Sympathy for the Devil-child: Mirai’s showing a bit of character (Tokyo Magnitude 8.0)

Tokyo Magnitude 8.0 (you know, the anime this blog is suddenly all about) seems to put a lot of value on realism. Research, realistic danger, microscopic detail on depiction of home life — it all serves to put us there so we can feel the experience of the Giant Quake. But without characters, the story just doesn’t work. Otherwise, it’d be called Documentary on Tokyo Earthquake in Animated Form.

Writer Natsuko Takahashi and co. went a bit on a limb when it came to creating their star, Mirai. And though I prematurely quit my blogospheric research due to laziness, anecdotal evidence tells me that people freaking hate her. She “pisses [people] off,” she’s a “depressive brat.” It goes on.

Tokyo Magnitude 8.0: Mirai despondent in class

What are people seeing differently from me? Personally, I love the little shit, and here’s why I think she shows enough character to catch a break from you guys. Forgive me for taking a position, since that’s not typical ghostlightning style, but I’m not ghostlightning.^_^

Is Mirai a whiner?

Tokyo Magnitude 8.0: EHHH?

Actually, in this case, I might vote “worse than a whiner.” But different. Mirai makes a lazy, skeptical EEEHH? noise when she encounters an order or event that displeases her. It’s as if Akari Mizunashi’s excited and wonderous EEEHH? triggered Newton’s Third Law (requesting Lelangir YouTube vid combining both). She can’t be assed to do anything — even whine or get pissed off — with too much enthusiasm. To me, that’s not annoying, it’s kinda hilarious, because it’s the epitome of adolescence. How can I possibly do all that? I’ve been awake since 11am now!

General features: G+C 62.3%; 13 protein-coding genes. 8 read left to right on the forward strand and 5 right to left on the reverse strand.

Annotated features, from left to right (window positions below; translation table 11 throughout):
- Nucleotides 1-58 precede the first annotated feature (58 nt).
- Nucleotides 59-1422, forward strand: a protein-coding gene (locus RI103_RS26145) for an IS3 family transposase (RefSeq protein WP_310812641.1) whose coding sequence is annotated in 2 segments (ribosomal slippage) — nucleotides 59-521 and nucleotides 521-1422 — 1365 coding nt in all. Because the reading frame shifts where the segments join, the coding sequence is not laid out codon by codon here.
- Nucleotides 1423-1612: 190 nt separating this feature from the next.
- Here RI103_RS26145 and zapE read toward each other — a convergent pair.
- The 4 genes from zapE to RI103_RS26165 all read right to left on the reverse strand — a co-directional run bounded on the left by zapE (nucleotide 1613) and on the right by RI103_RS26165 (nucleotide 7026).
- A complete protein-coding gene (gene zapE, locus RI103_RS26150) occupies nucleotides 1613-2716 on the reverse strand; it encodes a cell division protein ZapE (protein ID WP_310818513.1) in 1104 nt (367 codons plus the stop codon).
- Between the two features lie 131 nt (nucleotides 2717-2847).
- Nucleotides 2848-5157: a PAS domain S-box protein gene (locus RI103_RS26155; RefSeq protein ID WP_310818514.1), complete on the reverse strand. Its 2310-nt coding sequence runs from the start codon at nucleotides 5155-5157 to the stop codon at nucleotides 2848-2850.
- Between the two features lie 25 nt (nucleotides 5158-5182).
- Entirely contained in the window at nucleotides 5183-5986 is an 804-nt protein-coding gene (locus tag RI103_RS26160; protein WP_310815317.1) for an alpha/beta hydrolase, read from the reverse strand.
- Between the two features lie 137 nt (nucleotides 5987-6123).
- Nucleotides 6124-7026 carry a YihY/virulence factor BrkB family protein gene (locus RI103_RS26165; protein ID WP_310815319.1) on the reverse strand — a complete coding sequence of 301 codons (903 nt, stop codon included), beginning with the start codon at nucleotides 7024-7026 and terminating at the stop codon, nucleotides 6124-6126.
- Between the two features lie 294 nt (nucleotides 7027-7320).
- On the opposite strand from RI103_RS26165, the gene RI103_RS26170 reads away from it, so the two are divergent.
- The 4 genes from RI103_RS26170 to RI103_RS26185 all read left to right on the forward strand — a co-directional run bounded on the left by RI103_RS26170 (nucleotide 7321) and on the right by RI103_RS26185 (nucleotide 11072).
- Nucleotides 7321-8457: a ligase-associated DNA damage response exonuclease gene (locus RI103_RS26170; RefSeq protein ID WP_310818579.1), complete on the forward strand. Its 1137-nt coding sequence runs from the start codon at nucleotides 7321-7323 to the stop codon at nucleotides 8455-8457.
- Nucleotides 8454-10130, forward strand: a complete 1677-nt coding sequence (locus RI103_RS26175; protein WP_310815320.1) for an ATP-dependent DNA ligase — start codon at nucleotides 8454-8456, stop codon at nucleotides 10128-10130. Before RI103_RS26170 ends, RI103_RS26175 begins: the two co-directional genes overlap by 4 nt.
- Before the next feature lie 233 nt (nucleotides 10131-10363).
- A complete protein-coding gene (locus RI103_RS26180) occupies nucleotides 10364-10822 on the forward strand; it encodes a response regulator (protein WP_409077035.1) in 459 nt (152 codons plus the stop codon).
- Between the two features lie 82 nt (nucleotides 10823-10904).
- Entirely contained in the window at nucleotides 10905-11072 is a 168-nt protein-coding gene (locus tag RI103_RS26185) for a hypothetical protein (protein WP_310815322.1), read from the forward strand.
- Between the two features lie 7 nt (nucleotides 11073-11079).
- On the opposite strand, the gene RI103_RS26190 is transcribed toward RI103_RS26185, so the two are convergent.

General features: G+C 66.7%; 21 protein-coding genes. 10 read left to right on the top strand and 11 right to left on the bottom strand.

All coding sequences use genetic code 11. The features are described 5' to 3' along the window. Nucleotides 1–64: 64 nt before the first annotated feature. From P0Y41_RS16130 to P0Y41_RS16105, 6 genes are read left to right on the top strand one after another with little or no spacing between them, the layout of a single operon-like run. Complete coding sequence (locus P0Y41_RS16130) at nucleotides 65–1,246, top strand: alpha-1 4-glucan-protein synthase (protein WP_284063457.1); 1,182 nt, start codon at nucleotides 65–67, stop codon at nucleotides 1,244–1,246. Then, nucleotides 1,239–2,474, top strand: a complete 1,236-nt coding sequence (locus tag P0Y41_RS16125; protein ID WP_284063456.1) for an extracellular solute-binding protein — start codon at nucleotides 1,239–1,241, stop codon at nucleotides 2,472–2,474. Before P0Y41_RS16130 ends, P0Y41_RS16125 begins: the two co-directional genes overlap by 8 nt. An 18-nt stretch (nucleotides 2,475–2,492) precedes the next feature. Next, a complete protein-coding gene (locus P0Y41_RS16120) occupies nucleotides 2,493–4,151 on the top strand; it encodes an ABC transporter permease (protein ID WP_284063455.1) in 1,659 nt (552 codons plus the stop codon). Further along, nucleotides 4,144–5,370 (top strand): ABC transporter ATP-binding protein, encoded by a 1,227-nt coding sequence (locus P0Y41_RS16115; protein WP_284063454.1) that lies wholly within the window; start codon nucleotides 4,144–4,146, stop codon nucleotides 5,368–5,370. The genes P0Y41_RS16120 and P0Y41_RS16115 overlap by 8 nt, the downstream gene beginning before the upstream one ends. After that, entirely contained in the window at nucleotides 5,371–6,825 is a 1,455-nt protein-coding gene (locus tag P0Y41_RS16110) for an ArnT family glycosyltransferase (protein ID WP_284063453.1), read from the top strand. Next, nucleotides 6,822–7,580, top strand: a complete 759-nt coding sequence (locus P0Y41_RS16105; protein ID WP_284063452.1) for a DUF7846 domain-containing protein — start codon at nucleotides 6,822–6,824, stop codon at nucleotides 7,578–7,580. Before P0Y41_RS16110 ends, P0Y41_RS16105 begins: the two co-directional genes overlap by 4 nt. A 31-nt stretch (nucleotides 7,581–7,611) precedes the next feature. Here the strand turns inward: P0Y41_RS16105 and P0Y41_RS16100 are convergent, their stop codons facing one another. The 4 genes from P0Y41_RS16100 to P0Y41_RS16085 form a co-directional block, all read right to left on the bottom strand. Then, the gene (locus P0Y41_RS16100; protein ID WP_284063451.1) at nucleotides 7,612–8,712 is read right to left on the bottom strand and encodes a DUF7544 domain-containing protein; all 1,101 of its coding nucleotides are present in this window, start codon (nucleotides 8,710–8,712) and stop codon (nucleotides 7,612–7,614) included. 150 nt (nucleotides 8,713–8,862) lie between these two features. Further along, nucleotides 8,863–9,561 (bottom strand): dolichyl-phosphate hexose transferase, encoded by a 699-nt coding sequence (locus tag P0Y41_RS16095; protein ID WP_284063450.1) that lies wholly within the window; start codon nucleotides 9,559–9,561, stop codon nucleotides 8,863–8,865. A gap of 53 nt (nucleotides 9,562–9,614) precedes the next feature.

Does Mirai really care about no one and nothing?

Tokyo Magnitude 8.0: Cake should be round

Au contraire. While it’s possible she’d act the same given different circumstances, her early motivations don’t have anything to do with disliking her parents, her city, or her brother. She would really love to go on a family vacation, even if on the surface it’s just an excuse to be despondent in another location. She expects a little real family bonding. At that age, regardless of how adult she hopes to be, she still craves the care of her mother and father. Even a round cake, instead of some fancy-ass individual slices, would be ok. You can’t sing happy birthday and blow out the candles around those slices as a family (or whatever they do in Japan), and so the cake becomes a sad symbol of her family’s fracturing.

Is Mirai a total git to her brother?

Fu fu fu, you haven’t been watching. She teases, and she doesn’t always want to babysit. That’s natural. But when she chides him for being a “kid,” it means this: It must be nice to not be angry for no reason. It must be nice to look at the world without jaded eyes. It must be nice to love mama and papa without also hating them. She resents that — but not her brother himself. Notice how she has no problem giving him some of her ice cream (maybe not enthusiastically, but let’s not get too radical).

Tokyo Magnitude 8.0: Mirai gives Yuuki some ice cream